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    • From Chaos to Peace Challenge 2019

      February is the month of love. Be your own valentine. Give yourself the gift of freedom and peace. Take on four weeks of short and simple decluttering and organizing challenges that will inspire you to create space,  freedom and peace in your day-to-day life. ​Join Conny Graf Lewis and I with the Chaos to Peace Challenge. The clutter clearing challenge will cover 4 areas over 4 weeks. Week 1: Household Clutter Week 2: Business/Paper Clutter Week 3: Digital Clutter Week 4: Clearing Mental and Social Clutter Our first weekly challenge will be

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    • Declutter your Facebook Space

      Facebook Groups are a great tool for building online community, offering value, and encouraging true social media engagement. However, life in Facebook-land means responding to ongoing changes to Facebook’s algorithms, including those that govern groups. As a simple explanation, the algorithm is a process that ranks all available posts that can display on a user’s newsfeed based on how likely it is that the user will have a positive reaction. There are other factors that regulate the algorithm, as well. Over time, Facebook tweaks have limited the free reach of both business pages

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    • Events

      Feb

      01

      The Chaos to Peace Challenge

      ​Join Conny Graf Lewis and I with the Chaos to Peace Challenge. This clutter clearing challenge has started but you can still join us! We will cover 4 areas over 4 weeks.

      Sign Up Here

      Mar

      19

      Digital Legacy Plan: The Book

      A guide to the personal and practical elements of your digital life before you die. Angela Crocker and I are teaming up to give you ideas and tips on how to handle your digital legacy.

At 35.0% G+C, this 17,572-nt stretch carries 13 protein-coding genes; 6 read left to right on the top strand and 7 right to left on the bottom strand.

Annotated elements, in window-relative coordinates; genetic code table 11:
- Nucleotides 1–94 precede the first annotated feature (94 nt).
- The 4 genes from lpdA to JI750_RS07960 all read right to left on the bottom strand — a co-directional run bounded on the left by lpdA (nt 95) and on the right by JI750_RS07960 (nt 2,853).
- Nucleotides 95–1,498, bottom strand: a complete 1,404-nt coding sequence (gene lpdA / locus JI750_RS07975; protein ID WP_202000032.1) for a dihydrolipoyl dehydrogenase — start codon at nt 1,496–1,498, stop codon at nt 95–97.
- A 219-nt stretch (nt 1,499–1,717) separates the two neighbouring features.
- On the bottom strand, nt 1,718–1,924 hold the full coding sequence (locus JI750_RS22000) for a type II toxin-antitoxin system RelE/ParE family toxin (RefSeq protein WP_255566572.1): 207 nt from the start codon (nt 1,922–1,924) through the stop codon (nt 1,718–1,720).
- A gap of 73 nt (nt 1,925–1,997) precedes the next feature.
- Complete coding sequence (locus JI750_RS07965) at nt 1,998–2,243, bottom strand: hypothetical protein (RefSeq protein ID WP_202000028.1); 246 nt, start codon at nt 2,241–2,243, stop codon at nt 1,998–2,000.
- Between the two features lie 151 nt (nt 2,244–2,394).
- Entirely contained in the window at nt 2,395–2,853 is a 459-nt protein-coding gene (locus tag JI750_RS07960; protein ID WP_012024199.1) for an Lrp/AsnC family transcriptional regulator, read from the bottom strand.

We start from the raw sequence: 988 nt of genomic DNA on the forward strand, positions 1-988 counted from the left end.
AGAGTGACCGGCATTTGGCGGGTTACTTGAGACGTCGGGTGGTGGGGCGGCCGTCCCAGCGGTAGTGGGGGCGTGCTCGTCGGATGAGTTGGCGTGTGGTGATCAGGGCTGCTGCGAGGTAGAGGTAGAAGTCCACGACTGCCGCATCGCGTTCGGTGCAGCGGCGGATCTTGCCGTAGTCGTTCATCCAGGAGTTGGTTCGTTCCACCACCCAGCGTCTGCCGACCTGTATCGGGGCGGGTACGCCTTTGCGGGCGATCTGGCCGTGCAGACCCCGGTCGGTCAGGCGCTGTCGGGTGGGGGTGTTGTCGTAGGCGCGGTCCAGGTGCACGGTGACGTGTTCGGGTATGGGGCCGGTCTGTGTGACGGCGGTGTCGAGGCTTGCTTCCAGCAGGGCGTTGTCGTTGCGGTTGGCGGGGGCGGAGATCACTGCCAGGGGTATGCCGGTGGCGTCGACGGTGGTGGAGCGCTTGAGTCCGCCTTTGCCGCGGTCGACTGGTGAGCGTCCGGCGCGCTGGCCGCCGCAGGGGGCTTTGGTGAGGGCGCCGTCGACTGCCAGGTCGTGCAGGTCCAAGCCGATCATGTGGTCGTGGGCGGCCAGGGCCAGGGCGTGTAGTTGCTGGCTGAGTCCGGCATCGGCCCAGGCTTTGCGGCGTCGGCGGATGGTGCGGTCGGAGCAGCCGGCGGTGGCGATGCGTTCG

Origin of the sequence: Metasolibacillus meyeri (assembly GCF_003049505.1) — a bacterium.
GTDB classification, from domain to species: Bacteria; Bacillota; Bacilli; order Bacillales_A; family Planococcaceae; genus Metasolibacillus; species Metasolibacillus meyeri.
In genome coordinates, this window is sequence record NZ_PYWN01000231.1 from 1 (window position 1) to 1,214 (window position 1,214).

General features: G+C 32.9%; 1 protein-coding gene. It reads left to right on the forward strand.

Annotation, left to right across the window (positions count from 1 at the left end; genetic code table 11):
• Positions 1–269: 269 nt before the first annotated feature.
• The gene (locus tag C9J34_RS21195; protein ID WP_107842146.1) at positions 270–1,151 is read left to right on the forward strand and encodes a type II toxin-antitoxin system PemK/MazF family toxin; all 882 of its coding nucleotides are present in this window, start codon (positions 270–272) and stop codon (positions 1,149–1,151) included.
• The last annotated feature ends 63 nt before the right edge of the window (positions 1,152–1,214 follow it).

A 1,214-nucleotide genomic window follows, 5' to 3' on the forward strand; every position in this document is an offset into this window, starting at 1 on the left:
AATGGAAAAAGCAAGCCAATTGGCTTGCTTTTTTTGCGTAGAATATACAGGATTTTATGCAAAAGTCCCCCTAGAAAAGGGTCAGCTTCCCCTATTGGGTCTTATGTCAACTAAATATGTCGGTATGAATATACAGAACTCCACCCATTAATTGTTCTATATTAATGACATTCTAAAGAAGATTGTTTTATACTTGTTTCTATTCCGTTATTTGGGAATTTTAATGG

Pre-order Now!

      Oct

      05

      2019 Loon Lake Writing Retreat

      Spend a weekend unlocking your creative writing voice at beautiful Loon Lake in British Columbia, Canada! Participants will spend a weekend filled with creative exploration, guided writing sessions, opportunities to work in groups, and time to explore alone. The 2017 retreat SOLD OUT so reserve your spot now!

      Reserve Now

    • Researching the past

      A great gift of the Internet is its use as a research tool. For the past year or so, I have been working on a manuscript that chronicles a period of my childhood, populated with an intriguing array of characters who were largely the summertime friends of my late father. The work is a form of memoir, and the people I am writing about are real people. The freedom I give myself as a writer in

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      Mourning in the digital age

      One of the many things that have changed in the digital age is the way we grieve. Researching our book, Digital Legacy Plan, due out in March 2019, co-author Angela Crocker and I discovered some interesting research by professor Tony Walter, a sociologist from the U.K. who has written and taught widely on the social aspects of death, dying and loss. In his examination of online memorial

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      Thinking in terms of legacy

      As I write this, I’m putting the finishing touches on a book manuscript. It will be sent to the editor in the morning, and following about a month of substantive edits, it will go into the hands of a copy editor to take care of things like commas and periods. After that, it will be readied for print. The book will be released in March 2019. I’ve had the privilege of co-writing the

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      Please park the anger

      Ah, October. Rainy days, autumn colors, cozy sweaters and fireplaces, and every four years, a plethora of election signs. Offline and online, local politicians are working hard to get their platforms out to voters. The sudden appearance of signs at the roadside and candidates at events rarely attended previously, mailboxes stuffed with brochures and flyers – all this tells us the race for

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      Storm Shows Value of Community

      Reminder we are vulnerable to nature’s whims. It was late on Friday afternoon, and my neighbour Deborah, having just collected her grandson from daycare, noticed darkness looming in the sky. A storm had been predicted and she picked up the pace, pushing her grandson’s stroller just a little more hastily as clouds gathered overhead. By the time she made it the few short blocks from the

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      Internet is fast-food world of information

      There is something nice about print. In the digital age, we regularly (if not constantly) find ourselves online consuming news, checking in on friends and family, participating in community discourse and accessing data and information. Everything we could possibly want to find out about it is literally at our fingertips. Simply typing the word “search” into Google, gave me more than a

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